When Marion reached the gatehouse, the guards stopped her. She needed a special pass to attend the trial. But the guards, on learning who she was, invited her to sit in their little booth with them. Here she could hear through a window high in the wall over head the proceedings of the court.

All day, Marion sat with the guards listening to Judge Freisler’s high-pitched, scratchy voice heap abuse and insults on the defendants. He rarely let the defendants answer his questions, but rather cut them off in mid-sentence and mocked whatever they said. Marion could hear neither the court-appointed lawyers nor the men on trial. Because the judge never addressed the defendant by name, only as “Defendant,” she only learned when Peter was before the judge because the guards told her. She could not hear his answers any more than that of the others, but the trial ended with the death sentence.

Marion went home and wrote a last letter to her husband which she personally carried to Gestapo Headquarters. Here she begged the man on duty to give her letter to her husband. She told the Gestapo that her husband had just been sentenced to death, but the duty officer saw no urgency in her request. He sent Marion away. As she was later to learn, by the time she got home again that night, Peter was already dead.

Her own arrest followed the next day. She was arrested, as were the wives of all known conspirators, merely for being who she was - not because anyone suspected she had actually taken part in the planning of the coup. Fortunately for Marion, Nazi ideology cast women in the role of mothers and housewives, not intellectual partners.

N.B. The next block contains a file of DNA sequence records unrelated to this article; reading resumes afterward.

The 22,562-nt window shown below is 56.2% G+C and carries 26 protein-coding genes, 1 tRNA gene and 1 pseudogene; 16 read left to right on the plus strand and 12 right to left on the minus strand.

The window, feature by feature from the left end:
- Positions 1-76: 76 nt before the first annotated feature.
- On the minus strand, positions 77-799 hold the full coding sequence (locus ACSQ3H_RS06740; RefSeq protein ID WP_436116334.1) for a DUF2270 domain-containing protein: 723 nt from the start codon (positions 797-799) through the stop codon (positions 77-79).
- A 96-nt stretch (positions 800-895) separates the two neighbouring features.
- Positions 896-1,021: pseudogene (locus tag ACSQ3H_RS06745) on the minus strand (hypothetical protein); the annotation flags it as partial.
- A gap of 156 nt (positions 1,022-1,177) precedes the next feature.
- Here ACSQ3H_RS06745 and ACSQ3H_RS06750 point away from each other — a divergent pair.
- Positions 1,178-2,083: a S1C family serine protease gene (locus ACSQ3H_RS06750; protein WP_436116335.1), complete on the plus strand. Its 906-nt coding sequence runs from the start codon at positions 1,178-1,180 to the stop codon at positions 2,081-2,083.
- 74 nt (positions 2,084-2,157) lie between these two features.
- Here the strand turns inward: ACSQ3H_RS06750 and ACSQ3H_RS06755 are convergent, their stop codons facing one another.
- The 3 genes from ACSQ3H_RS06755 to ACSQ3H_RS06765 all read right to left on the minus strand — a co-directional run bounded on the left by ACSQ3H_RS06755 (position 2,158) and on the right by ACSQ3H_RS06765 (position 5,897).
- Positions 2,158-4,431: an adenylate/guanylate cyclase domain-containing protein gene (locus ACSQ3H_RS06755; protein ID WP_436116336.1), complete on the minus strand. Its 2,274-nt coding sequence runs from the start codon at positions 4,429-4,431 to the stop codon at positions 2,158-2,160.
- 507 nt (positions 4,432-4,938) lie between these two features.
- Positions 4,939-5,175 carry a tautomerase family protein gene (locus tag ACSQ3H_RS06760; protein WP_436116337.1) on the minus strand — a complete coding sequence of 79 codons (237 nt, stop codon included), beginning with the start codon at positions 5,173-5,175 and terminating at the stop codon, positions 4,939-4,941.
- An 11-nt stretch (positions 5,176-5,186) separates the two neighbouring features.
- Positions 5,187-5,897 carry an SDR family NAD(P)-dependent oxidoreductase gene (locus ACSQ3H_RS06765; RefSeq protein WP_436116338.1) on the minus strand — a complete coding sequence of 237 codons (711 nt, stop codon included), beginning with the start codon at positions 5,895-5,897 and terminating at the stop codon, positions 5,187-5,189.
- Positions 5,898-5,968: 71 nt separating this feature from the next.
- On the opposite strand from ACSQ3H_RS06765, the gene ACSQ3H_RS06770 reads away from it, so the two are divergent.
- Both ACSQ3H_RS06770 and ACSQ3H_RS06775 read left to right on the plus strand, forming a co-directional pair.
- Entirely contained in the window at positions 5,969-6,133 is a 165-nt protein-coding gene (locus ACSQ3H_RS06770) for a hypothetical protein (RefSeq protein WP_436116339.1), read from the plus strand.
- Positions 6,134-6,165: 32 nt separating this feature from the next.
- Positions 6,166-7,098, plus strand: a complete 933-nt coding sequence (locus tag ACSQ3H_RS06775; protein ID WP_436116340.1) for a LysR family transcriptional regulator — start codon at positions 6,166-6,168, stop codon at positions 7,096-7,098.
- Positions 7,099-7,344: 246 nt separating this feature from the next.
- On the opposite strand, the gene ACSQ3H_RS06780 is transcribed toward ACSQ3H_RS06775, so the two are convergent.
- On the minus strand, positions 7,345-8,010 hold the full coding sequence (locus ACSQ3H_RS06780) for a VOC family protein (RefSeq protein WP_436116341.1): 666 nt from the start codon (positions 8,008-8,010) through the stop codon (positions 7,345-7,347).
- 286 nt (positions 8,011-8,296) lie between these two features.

Still, Marion’s fate was not easy. She was kept in isolation for weeks on end, locked in a cell with no direct sunlight – a time she came to treasure in retrospect because, as she put it, it was a chance for her to absorb Peter into her inner self. She was interrogated repeatedly, but never tortured. Eventually, she was granted the right to exercise, and then released – just in time to experience the Russian occupation.

Because she had returned to Peter’s parents home in Silesia, Marion found herself hiding in barns and graveyards in order to avoid the orgies of rape and murder that accompanied the Soviet occupation of Germany. Eventually, Marion made it back to Berlin without a serious mishap and there she was able to move into her old house. The Russians, once they had settled down into organized occupation, recognized Peter Count Yorck von Wartenburg – despite his aristocratic class - as an “Anti-Fascist Resistance Fighter” and gave Marion a document stating this and ordering everyone to help her!

But Marion kept slipping back across the new Polish border without proper papers to Peter’s home in Silesia. One day the Poles caught her. She was put in prison and her paper from the Russians did her no good. Weeks went by and she had no idea why she was being held. There were lice in the cell and the food, as Marion put it, was worse than what they fed the pigs on Peter’s estate. Eventually, however, she was sent to Warsaw and here, at last, a Russian colonel recognized the significance of her “Anti-Fascist” I.D. He agreed to help her - but first she had to spend another three weeks in a freezing cell, from which water dripped off the walls.